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HomeNewsA Centenary Plus, Retold 

A Centenary Plus, Retold 

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#jiddu Krishnamurthy

Narasimhan Vijayaraghavan 

It was hundred and ten years to the day on May 25,1914 that the Privy Council, London, which was then the highest judicial authority  in colonized India, pronounced its verdict in Mrs. Annie Besant v. G. Navayaniah. The adoption of Jiddu Krishnamurti by Annie Besant was upheld by the Privy Council in 1911. The Council found that the adoption was legally valid and in the best interests of Krishnamurti, as it provided him with a better education and greater opportunities than he would have had with his biological parents.

The Council also found that Besant had acted in good faith and with the best interests of Krishnamurti in mind when she arranged the adoption. The Council rejected the arguments of Krishnamurti’s biological father, who had challenged the adoption on the grounds that he had not given his consent.

The Council’s decision established a legal precedent for adoption in British India, where previously adoption had been governed by religious and customary laws. The decision also paved the way for Besant to take on a more active role in Krishnamurti’s education and spiritual development, which would ultimately lead to the founding of the Order of the Star in the East.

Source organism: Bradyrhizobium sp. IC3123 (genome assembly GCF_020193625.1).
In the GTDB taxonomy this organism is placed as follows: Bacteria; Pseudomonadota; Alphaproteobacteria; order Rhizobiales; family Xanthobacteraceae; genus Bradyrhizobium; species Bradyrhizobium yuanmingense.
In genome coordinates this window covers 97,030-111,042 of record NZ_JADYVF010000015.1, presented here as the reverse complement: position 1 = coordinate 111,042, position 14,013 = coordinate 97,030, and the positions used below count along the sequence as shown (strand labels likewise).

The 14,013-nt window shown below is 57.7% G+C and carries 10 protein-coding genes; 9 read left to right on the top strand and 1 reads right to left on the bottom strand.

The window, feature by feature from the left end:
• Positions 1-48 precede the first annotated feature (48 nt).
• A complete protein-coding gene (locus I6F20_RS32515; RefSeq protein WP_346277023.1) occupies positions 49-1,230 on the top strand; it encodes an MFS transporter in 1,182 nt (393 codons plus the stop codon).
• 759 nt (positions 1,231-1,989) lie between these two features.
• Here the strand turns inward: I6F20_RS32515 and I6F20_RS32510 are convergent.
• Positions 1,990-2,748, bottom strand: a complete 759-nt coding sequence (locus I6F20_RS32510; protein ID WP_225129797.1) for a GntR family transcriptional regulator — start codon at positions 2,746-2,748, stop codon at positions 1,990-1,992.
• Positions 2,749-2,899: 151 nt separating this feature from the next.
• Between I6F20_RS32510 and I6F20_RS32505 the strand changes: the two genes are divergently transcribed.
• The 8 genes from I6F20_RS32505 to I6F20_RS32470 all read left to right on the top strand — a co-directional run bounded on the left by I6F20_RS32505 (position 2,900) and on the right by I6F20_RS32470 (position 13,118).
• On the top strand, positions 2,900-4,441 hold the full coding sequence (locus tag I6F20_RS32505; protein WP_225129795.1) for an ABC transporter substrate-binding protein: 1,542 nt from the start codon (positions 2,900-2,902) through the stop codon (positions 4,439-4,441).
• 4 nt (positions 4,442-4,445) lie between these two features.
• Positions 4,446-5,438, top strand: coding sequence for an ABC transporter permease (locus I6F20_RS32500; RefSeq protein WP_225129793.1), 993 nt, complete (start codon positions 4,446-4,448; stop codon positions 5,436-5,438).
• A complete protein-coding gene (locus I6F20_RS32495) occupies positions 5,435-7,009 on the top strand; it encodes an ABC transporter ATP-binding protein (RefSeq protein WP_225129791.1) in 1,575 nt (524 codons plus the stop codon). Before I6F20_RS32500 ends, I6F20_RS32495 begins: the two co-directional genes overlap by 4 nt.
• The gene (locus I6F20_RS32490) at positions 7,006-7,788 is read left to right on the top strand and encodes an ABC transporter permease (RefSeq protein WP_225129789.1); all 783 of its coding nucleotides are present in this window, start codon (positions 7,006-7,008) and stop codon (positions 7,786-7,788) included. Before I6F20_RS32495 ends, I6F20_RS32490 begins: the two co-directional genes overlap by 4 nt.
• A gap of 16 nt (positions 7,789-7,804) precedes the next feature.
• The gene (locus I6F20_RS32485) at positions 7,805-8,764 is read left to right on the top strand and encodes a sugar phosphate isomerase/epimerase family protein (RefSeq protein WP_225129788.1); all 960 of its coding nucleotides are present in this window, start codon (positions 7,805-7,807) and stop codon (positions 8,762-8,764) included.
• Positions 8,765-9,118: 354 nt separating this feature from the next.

Mahakavi Subramania Bharati, a Tamil poet and freedom fighter, played a small but memorable role in the adoption of Jiddu Krishnamurti by Annie Besant. In his newspaper, “India”, Bharati wrote a satirical piece called “The Fox with the Golden Tail,” which used the metaphor of a fox with a golden tail to criticize Besant’s decision to adopt Krishnamurti. 

Bharati argued that Besant’s adoption of Krishnamurti was a ploy to gain control over the young boy’s spiritual potential and reap the benefits of his supposed enlightenment. He likened Besant to the fox in the fable who stole the golden tail of a peacock, only to realize that it was useless to her and caused her more trouble than it was worth. 

Despite this criticism, Besant went ahead with the adoption, and Krishnamurti went on to become a prominent spiritual teacher and philosopher. Bharati’s “Fox with the Golden Tail” remains a well-known piece of Tamil literature and a reminder of the tensions and controversies that surrounded Krishnamurti’s adoption and early life.

Bharathi was scathing in his diabolical  diatribe against the Page 3 culture in media, of focusing far too much on this adoption case and ignoring India’s national cause for freedom. Bharathiyar argued against our skewed priorities, as a nation, which has not disappeared even today. Bharathiyar wrote, “It is unnecessary pifle and avoidable sizzle that takes and makes our day and I wonder if even Parasakthi knows whether it will cease”. 

(Writer is practicing advocate in the Madras High Court) 


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